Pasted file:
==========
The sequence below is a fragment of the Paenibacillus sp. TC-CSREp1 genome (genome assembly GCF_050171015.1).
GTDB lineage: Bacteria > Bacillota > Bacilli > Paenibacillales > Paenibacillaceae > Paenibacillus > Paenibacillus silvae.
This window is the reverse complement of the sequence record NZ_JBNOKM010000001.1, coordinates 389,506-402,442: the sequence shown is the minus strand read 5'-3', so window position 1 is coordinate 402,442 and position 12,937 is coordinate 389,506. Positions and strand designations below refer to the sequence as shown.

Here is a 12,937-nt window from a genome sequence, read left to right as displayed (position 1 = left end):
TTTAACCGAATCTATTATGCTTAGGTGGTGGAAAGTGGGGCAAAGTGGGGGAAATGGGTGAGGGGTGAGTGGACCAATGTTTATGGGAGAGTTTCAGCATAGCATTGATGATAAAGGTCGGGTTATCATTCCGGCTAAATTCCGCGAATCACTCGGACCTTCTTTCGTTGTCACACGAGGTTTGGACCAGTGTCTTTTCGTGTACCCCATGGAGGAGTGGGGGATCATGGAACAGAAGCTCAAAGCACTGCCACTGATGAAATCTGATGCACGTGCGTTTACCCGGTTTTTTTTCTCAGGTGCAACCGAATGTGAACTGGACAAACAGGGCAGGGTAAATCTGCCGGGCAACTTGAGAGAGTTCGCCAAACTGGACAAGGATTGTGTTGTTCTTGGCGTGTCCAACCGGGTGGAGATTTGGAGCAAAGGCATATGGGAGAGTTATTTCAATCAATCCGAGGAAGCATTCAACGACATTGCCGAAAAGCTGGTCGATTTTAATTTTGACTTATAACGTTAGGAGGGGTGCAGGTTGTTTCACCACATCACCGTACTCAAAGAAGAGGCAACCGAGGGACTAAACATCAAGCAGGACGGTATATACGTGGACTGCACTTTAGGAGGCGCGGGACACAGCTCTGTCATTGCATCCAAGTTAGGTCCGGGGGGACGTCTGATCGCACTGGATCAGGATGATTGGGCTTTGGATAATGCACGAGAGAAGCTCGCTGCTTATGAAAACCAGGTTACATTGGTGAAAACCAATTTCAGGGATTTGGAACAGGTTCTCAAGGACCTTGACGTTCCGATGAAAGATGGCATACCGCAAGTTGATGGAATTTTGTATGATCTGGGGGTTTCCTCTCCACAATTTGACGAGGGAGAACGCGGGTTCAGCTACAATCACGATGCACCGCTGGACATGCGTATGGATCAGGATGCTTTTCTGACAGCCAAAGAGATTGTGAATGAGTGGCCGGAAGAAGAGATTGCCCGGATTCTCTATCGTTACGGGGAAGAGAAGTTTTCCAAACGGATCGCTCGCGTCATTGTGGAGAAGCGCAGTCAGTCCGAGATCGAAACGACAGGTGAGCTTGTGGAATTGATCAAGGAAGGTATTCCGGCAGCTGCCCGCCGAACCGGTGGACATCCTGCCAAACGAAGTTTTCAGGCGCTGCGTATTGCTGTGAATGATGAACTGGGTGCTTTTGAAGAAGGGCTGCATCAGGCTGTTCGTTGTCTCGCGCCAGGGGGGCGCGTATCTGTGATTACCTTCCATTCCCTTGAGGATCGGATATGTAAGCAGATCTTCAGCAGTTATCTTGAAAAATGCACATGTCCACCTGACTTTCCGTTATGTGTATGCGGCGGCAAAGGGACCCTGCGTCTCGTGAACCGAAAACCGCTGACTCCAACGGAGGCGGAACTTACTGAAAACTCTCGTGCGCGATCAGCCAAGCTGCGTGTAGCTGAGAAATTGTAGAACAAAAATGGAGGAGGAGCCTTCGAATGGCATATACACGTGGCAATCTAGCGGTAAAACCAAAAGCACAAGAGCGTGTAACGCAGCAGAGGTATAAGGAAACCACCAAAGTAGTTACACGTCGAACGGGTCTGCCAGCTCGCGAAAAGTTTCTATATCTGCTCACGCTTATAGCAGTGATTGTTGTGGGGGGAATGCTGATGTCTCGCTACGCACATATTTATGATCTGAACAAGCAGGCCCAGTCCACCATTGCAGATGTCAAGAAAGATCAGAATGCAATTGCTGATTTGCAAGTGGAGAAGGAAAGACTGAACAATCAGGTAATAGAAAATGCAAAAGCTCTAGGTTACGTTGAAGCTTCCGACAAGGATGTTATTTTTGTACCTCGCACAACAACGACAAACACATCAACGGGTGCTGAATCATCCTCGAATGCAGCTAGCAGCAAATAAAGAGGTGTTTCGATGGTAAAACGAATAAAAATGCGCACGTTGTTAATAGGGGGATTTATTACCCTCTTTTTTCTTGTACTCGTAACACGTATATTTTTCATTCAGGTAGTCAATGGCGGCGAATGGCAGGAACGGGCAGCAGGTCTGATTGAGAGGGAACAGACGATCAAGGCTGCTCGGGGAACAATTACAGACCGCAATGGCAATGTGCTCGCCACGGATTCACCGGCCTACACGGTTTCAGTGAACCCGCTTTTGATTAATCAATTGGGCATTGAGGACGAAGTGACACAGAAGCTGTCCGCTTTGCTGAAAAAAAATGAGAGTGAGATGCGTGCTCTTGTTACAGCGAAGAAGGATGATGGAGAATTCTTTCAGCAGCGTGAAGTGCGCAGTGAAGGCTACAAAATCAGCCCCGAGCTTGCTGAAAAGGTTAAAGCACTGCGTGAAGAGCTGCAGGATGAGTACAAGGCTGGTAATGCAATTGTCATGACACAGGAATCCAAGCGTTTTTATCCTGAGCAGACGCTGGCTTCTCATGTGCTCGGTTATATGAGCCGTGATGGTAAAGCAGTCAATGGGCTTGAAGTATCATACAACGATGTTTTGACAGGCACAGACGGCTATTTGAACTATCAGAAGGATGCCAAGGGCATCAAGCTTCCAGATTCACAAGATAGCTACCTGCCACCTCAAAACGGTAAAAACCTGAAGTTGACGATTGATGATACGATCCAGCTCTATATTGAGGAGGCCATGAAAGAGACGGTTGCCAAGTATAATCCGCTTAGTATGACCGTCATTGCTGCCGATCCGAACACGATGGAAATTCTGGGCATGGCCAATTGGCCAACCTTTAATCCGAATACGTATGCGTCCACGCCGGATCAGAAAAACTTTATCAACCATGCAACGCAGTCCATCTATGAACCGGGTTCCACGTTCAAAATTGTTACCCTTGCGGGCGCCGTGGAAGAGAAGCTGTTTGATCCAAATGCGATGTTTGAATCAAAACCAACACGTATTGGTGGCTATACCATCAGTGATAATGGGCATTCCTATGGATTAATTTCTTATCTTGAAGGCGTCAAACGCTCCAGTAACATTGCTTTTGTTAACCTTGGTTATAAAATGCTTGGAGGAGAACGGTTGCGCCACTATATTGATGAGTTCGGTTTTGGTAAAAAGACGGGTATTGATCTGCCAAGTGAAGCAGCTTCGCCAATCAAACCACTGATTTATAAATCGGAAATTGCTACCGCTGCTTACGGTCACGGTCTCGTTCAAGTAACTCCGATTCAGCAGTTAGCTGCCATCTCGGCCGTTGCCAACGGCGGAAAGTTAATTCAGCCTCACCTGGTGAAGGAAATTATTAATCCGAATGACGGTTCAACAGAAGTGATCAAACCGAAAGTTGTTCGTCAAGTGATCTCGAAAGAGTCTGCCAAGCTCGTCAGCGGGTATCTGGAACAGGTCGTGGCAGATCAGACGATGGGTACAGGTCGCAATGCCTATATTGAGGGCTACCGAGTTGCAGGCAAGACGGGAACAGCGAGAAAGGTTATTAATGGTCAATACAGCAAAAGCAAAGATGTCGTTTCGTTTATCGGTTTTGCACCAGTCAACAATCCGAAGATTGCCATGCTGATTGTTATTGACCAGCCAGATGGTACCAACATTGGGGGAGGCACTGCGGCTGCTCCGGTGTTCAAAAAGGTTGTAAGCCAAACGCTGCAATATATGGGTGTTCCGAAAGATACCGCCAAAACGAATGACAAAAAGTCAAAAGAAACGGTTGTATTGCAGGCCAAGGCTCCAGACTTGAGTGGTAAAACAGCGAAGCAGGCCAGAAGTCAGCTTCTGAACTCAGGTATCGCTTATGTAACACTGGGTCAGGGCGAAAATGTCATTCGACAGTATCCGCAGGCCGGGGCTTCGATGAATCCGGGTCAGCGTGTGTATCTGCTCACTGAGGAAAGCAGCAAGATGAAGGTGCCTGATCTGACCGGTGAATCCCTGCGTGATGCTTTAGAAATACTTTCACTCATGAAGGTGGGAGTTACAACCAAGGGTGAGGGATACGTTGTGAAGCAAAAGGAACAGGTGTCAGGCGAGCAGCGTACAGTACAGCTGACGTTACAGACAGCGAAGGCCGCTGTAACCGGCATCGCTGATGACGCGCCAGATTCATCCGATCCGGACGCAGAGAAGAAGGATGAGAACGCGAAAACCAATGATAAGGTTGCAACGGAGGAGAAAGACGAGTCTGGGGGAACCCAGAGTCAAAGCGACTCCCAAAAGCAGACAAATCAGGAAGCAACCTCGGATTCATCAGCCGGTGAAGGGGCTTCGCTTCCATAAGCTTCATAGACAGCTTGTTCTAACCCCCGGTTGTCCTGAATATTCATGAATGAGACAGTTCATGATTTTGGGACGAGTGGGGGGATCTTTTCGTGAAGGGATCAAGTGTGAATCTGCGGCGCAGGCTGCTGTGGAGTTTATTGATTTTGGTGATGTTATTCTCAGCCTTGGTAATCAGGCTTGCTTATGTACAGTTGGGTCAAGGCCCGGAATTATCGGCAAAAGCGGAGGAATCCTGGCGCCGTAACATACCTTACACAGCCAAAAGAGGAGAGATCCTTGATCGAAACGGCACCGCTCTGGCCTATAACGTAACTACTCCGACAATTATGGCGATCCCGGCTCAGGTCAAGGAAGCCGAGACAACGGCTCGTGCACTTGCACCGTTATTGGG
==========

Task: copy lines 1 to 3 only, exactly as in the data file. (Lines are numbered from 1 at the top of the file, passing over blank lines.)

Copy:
The sequence below is a fragment of the Paenibacillus sp. TC-CSREp1 genome (genome assembly GCF_050171015.1).
GTDB lineage: Bacteria > Bacillota > Bacilli > Paenibacillales > Paenibacillaceae > Paenibacillus > Paenibacillus silvae.
This window is the reverse complement of the sequence record NZ_JBNOKM010000001.1, coordinates 389,506-402,442: the sequence shown is the minus strand read 5'-3', so window position 1 is coordinate 402,442 and position 12,937 is coordinate 389,506. Positions and strand designations below refer to the sequence as shown.